Steve Taylor-Bryant reviews a film about a film reviewer. What She Said: The Art of Pauline Kael is on at EIFF next week...
“She’s never said a good word about me yet, the dirty old broad, but she’s probably the most qualified critic in the world” – Jerry Lewis
I read a review many years ago from The New Yorker about Bonnie and Clyde. I don’t remember why; I think I was trying to talk to somebody about why I loved the film but was struggling to find the words for my argument and it was perfectly summed up in this review. The article is from 1967, and is available to read online here, and was my first experience of Pauline Kael, a film critic who somehow managed to look beneath the surface of things and often found the poetry in the art, but on the other hand could cut a filmmaker to pieces in her prose. I tended not to agree with every review I read of Kael’s like I may have done with Roger Ebert, but I knew when I was reading a Pauline Kael piece, I was reading the brutal truth as she knew it. I knew I loved Ebert, I knew discovering Kael would make me a more rounded fan of film, but at the time I had no dreams to be a critic myself and went on with my life.
A few years later and the opportunities arose for me to print my thoughts on film and television came about and I wanted to be as good as I could be. I read books, reviews by many famous and not so famous writers, I watched films again and again, and I tried to develop my own style which was one of a personal nature. I always knew I was not as analytically gifted as the likes of Kael or Ebert, but I learned from them both that, so long as I wrote the truth as I knew it to be, I would do okay. Many years have passed since my first review. I like to think both my writing and my humanity have improved over those times and I am comfortable enough to continue learning but don’t really have modern day reviewers I study like I did with Ebert and Kael. There doesn’t seem to be many genuine stand out voices anymore and so it is no surprise that, when film criticism is the subject matter, the films tend to be about Ebert and Kael.
Kael I knew as a writer and, living in slightly more enlightened times as we do, the fact she is was a woman never entered my thinking, but times were different when Pauline Kael started out. What She Said, a debut documentary from Rob Garver, is a fascinating look at Kael’s life, her loves, her fights and her work and anyone who has an interest in film criticism, or life as a woman in a male dominated industry, or life as a woman in the 1960/70/80’s will love this film. It shows her life, her daughter, mentions the fact that Kael was a single mother in the late 1940’s, when that scenario was unheard of, and goes through her early review work and radio appearances, right up to the point where she decided she would no longer work for free. If people wanted her thoughts, they would have to pay her. She moved to New York and began a tempestuous relationship with The New Republic publication before finally finding a home, six months of the year at least, with The New Yorker. Due to only having six months on and six months off she needed to supplement her income and produced many fine books, and lectured at universities, but it was her film criticisms that made her a name to be either loved or feared.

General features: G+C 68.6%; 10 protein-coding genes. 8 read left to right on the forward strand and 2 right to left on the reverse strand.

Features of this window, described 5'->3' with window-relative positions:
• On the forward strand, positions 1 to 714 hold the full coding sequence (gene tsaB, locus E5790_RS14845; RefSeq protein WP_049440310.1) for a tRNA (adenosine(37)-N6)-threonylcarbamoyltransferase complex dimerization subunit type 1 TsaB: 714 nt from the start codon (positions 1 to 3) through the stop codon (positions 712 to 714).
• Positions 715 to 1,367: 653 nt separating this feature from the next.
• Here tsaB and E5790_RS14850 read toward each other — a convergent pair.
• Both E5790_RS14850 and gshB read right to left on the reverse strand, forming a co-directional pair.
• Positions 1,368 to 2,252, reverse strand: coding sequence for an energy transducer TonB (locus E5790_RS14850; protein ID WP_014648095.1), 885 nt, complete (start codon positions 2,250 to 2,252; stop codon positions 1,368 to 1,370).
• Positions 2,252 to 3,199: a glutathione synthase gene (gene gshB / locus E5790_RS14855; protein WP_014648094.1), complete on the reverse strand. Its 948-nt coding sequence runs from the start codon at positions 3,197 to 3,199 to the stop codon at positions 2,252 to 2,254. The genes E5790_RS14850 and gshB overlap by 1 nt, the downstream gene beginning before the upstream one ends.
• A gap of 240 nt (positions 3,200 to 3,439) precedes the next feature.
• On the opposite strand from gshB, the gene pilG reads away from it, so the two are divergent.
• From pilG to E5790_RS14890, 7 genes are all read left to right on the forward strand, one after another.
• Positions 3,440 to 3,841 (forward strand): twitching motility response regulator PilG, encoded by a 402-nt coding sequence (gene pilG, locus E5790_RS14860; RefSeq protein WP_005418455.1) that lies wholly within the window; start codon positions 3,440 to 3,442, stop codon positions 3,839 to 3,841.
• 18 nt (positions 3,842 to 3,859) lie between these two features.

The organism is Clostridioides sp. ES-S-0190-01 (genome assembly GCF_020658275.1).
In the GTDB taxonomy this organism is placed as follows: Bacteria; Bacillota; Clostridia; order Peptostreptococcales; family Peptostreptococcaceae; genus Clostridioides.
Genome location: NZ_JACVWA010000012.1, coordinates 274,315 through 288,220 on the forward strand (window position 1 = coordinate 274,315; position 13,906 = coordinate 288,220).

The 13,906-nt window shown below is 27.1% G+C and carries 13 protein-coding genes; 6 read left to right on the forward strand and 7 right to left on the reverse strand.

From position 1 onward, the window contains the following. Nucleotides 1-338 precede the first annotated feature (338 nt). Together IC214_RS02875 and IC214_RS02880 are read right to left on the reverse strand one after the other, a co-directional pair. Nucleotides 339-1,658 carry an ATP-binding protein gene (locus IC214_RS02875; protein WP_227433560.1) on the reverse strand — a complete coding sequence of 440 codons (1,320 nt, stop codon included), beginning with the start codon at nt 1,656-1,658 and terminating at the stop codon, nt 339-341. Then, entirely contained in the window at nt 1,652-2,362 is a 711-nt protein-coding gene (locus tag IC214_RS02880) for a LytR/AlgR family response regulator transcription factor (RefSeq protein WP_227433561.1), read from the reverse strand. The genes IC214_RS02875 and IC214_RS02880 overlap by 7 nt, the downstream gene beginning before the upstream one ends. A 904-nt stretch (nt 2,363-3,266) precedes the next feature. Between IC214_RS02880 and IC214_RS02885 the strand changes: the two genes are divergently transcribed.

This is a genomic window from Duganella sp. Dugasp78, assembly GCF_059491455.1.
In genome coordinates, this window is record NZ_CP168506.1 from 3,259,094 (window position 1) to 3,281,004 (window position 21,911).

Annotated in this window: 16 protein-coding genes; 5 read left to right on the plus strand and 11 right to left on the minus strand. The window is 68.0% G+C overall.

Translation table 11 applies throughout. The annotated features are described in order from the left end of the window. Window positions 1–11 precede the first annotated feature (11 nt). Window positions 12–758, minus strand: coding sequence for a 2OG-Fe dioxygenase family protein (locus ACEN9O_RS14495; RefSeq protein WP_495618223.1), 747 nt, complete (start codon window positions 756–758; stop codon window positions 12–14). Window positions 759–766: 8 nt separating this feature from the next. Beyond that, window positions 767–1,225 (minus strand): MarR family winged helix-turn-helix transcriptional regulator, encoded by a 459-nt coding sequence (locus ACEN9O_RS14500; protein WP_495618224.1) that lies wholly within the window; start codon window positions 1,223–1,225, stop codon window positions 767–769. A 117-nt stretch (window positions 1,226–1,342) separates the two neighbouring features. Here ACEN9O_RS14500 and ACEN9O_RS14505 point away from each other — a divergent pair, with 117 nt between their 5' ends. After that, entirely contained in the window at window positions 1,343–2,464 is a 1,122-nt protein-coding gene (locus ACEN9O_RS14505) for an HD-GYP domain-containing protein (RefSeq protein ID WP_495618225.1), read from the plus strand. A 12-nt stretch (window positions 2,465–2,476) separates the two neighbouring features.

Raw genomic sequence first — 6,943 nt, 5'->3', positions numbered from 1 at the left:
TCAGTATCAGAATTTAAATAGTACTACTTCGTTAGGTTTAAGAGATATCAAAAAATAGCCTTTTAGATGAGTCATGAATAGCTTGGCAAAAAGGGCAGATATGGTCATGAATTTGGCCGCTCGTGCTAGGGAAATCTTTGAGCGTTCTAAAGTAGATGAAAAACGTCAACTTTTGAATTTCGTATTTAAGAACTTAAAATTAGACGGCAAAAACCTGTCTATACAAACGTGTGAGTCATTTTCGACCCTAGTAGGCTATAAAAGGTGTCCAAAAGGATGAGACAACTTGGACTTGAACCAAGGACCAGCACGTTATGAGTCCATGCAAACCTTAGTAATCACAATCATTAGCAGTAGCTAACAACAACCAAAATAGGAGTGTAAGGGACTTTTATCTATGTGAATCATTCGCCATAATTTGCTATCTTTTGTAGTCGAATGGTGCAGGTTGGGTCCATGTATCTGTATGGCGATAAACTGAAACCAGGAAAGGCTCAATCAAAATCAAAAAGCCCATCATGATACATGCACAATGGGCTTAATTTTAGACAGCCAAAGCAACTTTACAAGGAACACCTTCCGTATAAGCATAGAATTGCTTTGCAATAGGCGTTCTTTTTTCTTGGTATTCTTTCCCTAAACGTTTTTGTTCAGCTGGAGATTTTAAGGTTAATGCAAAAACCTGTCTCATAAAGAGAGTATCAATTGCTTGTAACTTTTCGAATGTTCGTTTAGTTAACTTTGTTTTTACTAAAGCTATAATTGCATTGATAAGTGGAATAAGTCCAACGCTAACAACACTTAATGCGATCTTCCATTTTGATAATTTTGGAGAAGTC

Whilst What She Said is aesthetically pleasing, with many interviews with heavyweights in the film and theatre community being included, it is the archive footage of Kael herself, or her words and letters narrated by Sarah Jessica Parker that are the most enthralling elements of the film and help build up a drama not usually seen in a documentary. Whilst the positive reviews of Scorsese, de Palma, and Coppolla helped to launch a new wave of American Cinema in the 1970’s there is also the controversial nature of her articles and her opinions that still grate on people to this day. Telling David Lean off at a lunch led to Lean not making another film in over a decade. Her article on Citizen Kane in the lead up to the script's public release, Raising Kane in The New Yorker, which was incredibly positive but pushed Herman J. Mankiewicz the screenwriter as the real genius behind the film, was taken by many as a vicious personal attack on Orson Welles. Her condemnation of Blade Runner still has Ridley Scott angry to this day and he never read a piece of criticism after it was published, and it is these controversies that make the film entertaining as the people hurt by her get a right of response in the film, and archive footage of Kael shows her giving not one iota of care to their hurt feelings.
What She Said: The Art of Pauline Kael is a magnificent look at a fascinating and often divisive woman, a look at the history of cinema through the eyes of someone who truly understood the medium, and a witty, intelligent look at public criticism and its aftereffects. A very well-made documentary about a remarkable lady and true pioneer in her field.
Follow Steve on Twitter @STBwrites
Images - EIFF
What She Said: The Art of Pauline Kael is on at Edinburgh International Film Festival on Monday 24th and Saturday 29th June. Book tickets here.